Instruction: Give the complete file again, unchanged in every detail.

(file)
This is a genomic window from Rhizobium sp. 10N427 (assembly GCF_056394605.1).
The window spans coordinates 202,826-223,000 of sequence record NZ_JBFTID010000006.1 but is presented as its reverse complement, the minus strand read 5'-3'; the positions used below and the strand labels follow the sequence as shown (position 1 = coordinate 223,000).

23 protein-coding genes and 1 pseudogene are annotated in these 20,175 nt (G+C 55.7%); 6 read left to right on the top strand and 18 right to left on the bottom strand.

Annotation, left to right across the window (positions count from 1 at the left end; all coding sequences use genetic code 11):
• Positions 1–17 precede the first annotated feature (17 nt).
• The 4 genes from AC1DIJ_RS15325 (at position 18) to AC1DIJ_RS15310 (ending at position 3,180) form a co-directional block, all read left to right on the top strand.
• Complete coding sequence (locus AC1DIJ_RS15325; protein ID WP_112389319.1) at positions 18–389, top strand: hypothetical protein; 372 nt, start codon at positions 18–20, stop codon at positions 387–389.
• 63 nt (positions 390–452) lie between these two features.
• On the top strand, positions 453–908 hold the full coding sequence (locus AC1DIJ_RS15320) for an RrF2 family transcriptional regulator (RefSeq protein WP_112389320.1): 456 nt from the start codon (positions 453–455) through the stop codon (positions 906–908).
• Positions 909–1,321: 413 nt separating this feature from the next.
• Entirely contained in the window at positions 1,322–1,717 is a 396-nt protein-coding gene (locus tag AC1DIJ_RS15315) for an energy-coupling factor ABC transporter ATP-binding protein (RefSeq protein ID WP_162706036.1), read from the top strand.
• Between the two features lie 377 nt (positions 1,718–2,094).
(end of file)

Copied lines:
This is a genomic window from Rhizobium sp. 10N427 (assembly GCF_056394605.1).
The window spans coordinates 202,826-223,000 of sequence record NZ_JBFTID010000006.1 but is presented as its reverse complement, the minus strand read 5'-3'; the positions used below and the strand labels follow the sequence as shown (position 1 = coordinate 223,000).

23 protein-coding genes and 1 pseudogene are annotated in these 20,175 nt (G+C 55.7%); 6 read left to right on the top strand and 18 right to left on the bottom strand.

Annotation, left to right across the window (positions count from 1 at the left end; all coding sequences use genetic code 11):
• Positions 1–17 precede the first annotated feature (17 nt).
• The 4 genes from AC1DIJ_RS15325 (at position 18) to AC1DIJ_RS15310 (ending at position 3,180) form a co-directional block, all read left to right on the top strand.
• Complete coding sequence (locus AC1DIJ_RS15325; protein ID WP_112389319.1) at positions 18–389, top strand: hypothetical protein; 372 nt, start codon at positions 18–20, stop codon at positions 387–389.
• 63 nt (positions 390–452) lie between these two features.
• On the top strand, positions 453–908 hold the full coding sequence (locus AC1DIJ_RS15320) for an RrF2 family transcriptional regulator (RefSeq protein WP_112389320.1): 456 nt from the start codon (positions 453–455) through the stop codon (positions 906–908).
• Positions 909–1,321: 413 nt separating this feature from the next.
• Entirely contained in the window at positions 1,322–1,717 is a 396-nt protein-coding gene (locus tag AC1DIJ_RS15315) for an energy-coupling factor ABC transporter ATP-binding protein (RefSeq protein ID WP_162706036.1), read from the top strand.
• Between the two features lie 377 nt (positions 1,718–2,094).